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Buying an Apartment in Munich, Germany: Guide

a view of different housing in Munich.

Many people dream of owning their own apartment in beautiful Bavaria, and its capital Munich, in particular. However, it’s the wealthiest place in Germany; hence, property prices are among the highest in the country. Not everyone can afford to buy a home in this area.

Despite high prices, buying an apartment in Munich is still a good investment. Moreover, foreigners can get a mortgage under good conditions. The average apartment price in the Bavarian capital is €9,362 per square meter. The cheapest apartments go for 7,521 €/m².

So are you considering buying an apartment in Munich and don’t know where to start? In this article, we explain the real estate purchasing process in Germany and current home prices in Munich, among other helpful information.

Read our guide on how to buy a home or apartment in Germany.

Buying a property in Munich

Munich’s real estate market is pretty competitive; there are only a few vacant properties to choose from. Consequently, you will be limited in options. Moreover, supply shortages will likely drive property prices upwards in the coming years.

Must read before moving to Munich: Pros and cons of living in Munich.

Is it worth buying an apartment in Munich?

The fact is that apartment prices rise more rapidly than rents in Munich. The achievable yields per year are well below 4%.

Nonetheless, real estate will continue to yield significantly higher returns in the medium term than fixed-income investments. Hence, buying an apartment brings better results than investing in the stock market.

For investors, this means that buying a property as an investment increases in value. You will gain the profit on a subsequent sale plus generate a rental income in the meantime.

Furthermore, despite the high home prices in the Bavarian capital, Munich is still cheaper than other large European cities like London or Paris.

Income you need to buy a home in Bavaria

How much money do you need to earn to buy a home in Munich? The study has calculated how many annual incomes buyers pay for a 111-square meter flat. It came to 5.6 annual net household incomes nationwide. The study separates apartments in cities and single-family homes in the countryside.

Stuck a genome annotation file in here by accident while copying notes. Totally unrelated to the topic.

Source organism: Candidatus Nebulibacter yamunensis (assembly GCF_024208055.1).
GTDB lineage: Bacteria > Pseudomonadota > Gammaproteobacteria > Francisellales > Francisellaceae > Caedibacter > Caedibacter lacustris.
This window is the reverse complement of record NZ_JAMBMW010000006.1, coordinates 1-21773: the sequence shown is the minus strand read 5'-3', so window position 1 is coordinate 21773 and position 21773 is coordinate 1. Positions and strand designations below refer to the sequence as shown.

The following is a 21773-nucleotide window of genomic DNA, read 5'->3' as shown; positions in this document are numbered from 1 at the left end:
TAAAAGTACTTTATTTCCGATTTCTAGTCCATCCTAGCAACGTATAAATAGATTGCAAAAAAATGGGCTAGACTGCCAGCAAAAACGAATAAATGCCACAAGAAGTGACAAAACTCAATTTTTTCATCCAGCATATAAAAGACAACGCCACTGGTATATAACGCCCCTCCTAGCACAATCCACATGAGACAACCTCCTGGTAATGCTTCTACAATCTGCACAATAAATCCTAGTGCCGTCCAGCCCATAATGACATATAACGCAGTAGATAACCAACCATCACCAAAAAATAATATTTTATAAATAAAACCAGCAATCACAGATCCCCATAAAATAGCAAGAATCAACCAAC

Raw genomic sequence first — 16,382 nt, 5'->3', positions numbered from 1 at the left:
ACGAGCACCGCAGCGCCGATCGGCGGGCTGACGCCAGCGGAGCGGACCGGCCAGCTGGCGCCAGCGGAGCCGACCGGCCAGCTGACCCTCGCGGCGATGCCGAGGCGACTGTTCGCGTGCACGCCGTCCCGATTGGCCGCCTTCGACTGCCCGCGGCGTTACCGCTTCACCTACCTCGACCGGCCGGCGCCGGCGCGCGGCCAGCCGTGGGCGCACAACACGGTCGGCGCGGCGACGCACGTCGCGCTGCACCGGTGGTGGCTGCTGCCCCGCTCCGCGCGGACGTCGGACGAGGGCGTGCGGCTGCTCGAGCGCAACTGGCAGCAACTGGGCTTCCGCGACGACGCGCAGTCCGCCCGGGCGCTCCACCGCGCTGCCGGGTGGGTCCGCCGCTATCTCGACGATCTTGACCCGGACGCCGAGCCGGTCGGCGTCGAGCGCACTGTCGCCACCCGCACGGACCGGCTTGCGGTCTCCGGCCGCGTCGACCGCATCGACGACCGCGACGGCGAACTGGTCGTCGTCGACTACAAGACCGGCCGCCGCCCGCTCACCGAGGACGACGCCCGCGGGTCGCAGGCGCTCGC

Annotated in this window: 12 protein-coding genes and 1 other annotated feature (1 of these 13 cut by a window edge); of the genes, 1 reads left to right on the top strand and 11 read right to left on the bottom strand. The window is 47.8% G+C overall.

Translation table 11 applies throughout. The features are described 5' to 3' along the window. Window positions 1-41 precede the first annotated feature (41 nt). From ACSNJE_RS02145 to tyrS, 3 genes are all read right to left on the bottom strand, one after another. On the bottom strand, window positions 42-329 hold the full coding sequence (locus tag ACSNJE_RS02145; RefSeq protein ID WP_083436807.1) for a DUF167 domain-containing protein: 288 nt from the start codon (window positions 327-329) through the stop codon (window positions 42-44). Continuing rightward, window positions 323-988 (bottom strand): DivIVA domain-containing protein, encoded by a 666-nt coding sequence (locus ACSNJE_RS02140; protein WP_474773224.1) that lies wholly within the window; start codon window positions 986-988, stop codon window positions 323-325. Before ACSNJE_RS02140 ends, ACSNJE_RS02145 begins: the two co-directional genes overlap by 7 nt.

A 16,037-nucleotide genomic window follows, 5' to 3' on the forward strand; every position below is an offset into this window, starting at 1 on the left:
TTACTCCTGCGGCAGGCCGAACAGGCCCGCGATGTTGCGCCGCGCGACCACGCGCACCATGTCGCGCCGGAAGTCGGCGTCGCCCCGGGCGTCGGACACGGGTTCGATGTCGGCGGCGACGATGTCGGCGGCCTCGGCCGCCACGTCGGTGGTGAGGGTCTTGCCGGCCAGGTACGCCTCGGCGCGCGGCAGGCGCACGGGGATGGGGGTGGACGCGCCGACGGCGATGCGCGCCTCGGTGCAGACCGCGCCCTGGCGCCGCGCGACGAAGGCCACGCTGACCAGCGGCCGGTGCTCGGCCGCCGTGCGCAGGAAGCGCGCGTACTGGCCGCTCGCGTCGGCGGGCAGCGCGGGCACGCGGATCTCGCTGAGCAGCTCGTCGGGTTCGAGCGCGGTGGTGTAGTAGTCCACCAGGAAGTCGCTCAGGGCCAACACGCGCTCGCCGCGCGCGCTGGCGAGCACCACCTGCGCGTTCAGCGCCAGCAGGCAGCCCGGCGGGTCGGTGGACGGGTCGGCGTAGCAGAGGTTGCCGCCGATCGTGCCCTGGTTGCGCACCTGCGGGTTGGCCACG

In cities, you will need 7.8 annual household net incomes on average. In Munich, the property will cost you 13.3 annual incomes, on average.

In contrast, somewhere in the countryside close to Munich, you can buy a house for a 4.5 annual net incomes. For example, the price would be 9.4 yearly incomes in the Starnberg area. And near Erding, it’s only 6.2.

Property prices in Munich

apartment buildings in Munich

For most people, home prices in Munich are shockingly high. The average price per square meter for an apartment in Munich is €8,986. However, in the second quarter of 2022, this number is averaging about 9,362 €/m2. Besides, property prices for apartments in Munich have been rising very rapidly.

In the graphic below, you can see apartment prices in Munich as of September 2022.

a map of places in Munich
Source: www.immowelt.de

The dark red color means purchasing price of €13,250 per square meter. The green color means €7,800 per square meter. The most expensive parts of the city are Maxvorstadt, Isarvorstadt, and Ludwigsvorstadt.

Houses cost less than apartments but have been rising too. Compared to the third quarter of 2020, they are 11% more expensive than last year.

Property typeMedian price
Apartments8,704 €/m²
Houses6,410 €/m²

Generally, you can find an apartment priced anything from 6,000 €/m² to 10,000 €/m² in Munich. Moreover, a single-family home will cost you as much as €1.1 million.

The average apartment size in Germany is 91 m² across the country. Therefore, the average home will cost 278,915 EUR. In Munich, on the other hand, such an apartment will have a price of 858,039 EUR.

For example, a 30 m² apartment costs 9,861.53 €/m² on average. A 60 m² apartment is currently priced at 9,588 €/m. The average purchase price for a 100 m² residential property in Munich is 10,071 €/m².

The cheapest apartments are located in the district called Hasenbergl for 7,521 €/m².

30 m²€9.861€6.918€5.169